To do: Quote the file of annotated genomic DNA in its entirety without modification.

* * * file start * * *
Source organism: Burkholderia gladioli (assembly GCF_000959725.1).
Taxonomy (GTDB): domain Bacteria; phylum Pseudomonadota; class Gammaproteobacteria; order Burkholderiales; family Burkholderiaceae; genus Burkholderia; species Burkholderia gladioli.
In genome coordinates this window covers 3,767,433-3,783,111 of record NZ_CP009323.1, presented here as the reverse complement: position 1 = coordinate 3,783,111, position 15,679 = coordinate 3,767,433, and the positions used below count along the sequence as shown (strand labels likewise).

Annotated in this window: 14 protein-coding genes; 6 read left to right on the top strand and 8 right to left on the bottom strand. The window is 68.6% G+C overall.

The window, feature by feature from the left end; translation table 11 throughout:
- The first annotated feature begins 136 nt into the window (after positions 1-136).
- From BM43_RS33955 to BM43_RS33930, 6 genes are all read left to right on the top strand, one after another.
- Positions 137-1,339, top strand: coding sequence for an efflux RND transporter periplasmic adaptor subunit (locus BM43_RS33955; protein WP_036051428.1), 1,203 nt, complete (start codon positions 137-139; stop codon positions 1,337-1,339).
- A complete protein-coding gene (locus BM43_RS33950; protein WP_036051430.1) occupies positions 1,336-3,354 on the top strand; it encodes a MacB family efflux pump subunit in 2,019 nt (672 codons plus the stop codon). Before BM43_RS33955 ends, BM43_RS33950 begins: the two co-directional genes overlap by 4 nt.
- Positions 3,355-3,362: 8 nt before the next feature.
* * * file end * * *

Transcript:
Source organism: Burkholderia gladioli (assembly GCF_000959725.1).
Taxonomy (GTDB): domain Bacteria; phylum Pseudomonadota; class Gammaproteobacteria; order Burkholderiales; family Burkholderiaceae; genus Burkholderia; species Burkholderia gladioli.
In genome coordinates this window covers 3,767,433-3,783,111 of record NZ_CP009323.1, presented here as the reverse complement: position 1 = coordinate 3,783,111, position 15,679 = coordinate 3,767,433, and the positions used below count along the sequence as shown (strand labels likewise).

Annotated in this window: 14 protein-coding genes; 6 read left to right on the top strand and 8 right to left on the bottom strand. The window is 68.6% G+C overall.

The window, feature by feature from the left end; translation table 11 throughout:
- The first annotated feature begins 136 nt into the window (after positions 1-136).
- From BM43_RS33955 to BM43_RS33930, 6 genes are all read left to right on the top strand, one after another.
- Positions 137-1,339, top strand: coding sequence for an efflux RND transporter periplasmic adaptor subunit (locus BM43_RS33955; protein WP_036051428.1), 1,203 nt, complete (start codon positions 137-139; stop codon positions 1,337-1,339).
- A complete protein-coding gene (locus BM43_RS33950; protein WP_036051430.1) occupies positions 1,336-3,354 on the top strand; it encodes a MacB family efflux pump subunit in 2,019 nt (672 codons plus the stop codon). Before BM43_RS33955 ends, BM43_RS33950 begins: the two co-directional genes overlap by 4 nt.
- Positions 3,355-3,362: 8 nt before the next feature.